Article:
In another quest for more secure mount options in (re-)mount home [and other?] with noexec (and nosuid [among other useful mount options]) for better security? we haven’t implemented a good way yet as a Linux distribution on how to change mount options. Would help if /etc/fstab.d · Issue #12506 · systemd/systemd · GitHub was implemented.

So until (re-)mount home [and other?] with noexec (and nosuid [among other useful mount options]) for better security? is resolved which would change boot options permanently, I don’t think I’ll figure out how to change boot options dynamically, i.e. enable read-only for /boot when booting into live mode unless anyone contributes.

More puzzle pieces: How does the boot process work generally? Who/what mounts /boot? Initramfs? Where is the source code for that? I cannot easily find that out.

Maybe if Whonix changed to dracut (replacing initramfs-tools with dracut) mount related features ((re-)mount home [and other?] with noexec (and nosuid [among other useful mount options]) for better security? and mount /boot as read-only in live mode) would be easier to implement.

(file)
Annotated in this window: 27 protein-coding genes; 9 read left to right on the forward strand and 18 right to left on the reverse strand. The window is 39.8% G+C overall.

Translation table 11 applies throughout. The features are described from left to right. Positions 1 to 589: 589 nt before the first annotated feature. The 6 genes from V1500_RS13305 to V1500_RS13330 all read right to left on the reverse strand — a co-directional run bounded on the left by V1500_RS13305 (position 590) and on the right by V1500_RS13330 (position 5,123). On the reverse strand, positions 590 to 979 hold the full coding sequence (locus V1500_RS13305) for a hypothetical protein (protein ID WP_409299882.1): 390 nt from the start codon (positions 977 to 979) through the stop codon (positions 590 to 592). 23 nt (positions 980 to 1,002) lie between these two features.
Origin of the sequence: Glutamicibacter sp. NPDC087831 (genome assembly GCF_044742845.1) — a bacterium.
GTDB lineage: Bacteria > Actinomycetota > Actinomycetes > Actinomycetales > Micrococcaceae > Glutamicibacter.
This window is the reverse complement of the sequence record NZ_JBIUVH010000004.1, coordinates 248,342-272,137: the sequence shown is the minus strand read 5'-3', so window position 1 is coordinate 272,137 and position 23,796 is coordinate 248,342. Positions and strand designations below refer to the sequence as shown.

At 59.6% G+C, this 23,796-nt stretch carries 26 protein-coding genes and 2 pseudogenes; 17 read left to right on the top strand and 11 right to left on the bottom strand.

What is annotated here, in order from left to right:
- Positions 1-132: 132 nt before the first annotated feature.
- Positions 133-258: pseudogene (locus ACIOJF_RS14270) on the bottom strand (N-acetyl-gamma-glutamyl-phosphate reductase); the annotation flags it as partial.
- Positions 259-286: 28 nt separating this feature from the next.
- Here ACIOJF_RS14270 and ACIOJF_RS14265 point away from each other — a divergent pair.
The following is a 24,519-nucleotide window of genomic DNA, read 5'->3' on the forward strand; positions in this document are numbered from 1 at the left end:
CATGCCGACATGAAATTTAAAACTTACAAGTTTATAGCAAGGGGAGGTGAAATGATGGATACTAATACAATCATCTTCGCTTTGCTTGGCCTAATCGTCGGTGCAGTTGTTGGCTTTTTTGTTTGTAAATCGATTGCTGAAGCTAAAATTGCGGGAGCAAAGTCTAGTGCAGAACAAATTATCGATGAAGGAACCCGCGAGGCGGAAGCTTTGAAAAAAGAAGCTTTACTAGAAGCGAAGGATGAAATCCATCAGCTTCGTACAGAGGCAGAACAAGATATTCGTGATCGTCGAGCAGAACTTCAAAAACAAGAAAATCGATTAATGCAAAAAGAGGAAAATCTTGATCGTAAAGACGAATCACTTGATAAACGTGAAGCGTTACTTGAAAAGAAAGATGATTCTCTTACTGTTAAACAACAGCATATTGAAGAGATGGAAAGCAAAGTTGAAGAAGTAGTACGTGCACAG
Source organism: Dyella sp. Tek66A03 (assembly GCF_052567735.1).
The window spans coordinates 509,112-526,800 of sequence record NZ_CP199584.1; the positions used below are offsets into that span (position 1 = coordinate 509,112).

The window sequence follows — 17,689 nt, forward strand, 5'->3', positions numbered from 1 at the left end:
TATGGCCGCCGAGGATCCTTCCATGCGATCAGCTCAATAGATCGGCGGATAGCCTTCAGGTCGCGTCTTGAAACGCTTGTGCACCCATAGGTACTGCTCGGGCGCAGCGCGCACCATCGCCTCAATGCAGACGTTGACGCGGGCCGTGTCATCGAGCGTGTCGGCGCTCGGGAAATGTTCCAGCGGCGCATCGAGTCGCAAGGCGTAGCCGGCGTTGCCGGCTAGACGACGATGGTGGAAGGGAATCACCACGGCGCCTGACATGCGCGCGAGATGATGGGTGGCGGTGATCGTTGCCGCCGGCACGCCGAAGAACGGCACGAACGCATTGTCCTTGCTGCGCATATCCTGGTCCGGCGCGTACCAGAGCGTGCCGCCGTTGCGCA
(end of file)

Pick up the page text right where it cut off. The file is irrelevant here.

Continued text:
dracut’s man page mentions /boot. Maybe, hopefully dracut’s interface (config, modules) are flexible enough to implement this.

Roadmap:

  1. replacing initramfs-tools with dracut - #6 by HulaHoop
  2. (re-)mount home [and other?] with noexec (and nosuid [among other useful mount options]) for better security?
  3. mount /boot as read-only in live mode

It’s a matter of empathy. Successful communication. Trying to estimate what the reader will think.

“Hi upstream, can you please do same as grub-live but better?”

“Hi upstream, can you please do same as [something you’ve never ever heard before] but better?”

“Hi upstream, can you please do same as [something you’ve never ever heard before] but better?”

“Hi upstream, can you please do same as [a package with 16 files of which 3 are important] but better?”

“Hi upstream, can you please do same as [1700 lines of code in total package] but better?”

…that might end up with “lost at hello”.

The hope is, that upstream that provides “99%” of the functionality would be able to implement a feature request that would implement the “1%” functionality that grub-live is implementing, but better, with /boot mounted as read-only. Short of implementing it yourself, a well written feature request is your best chance.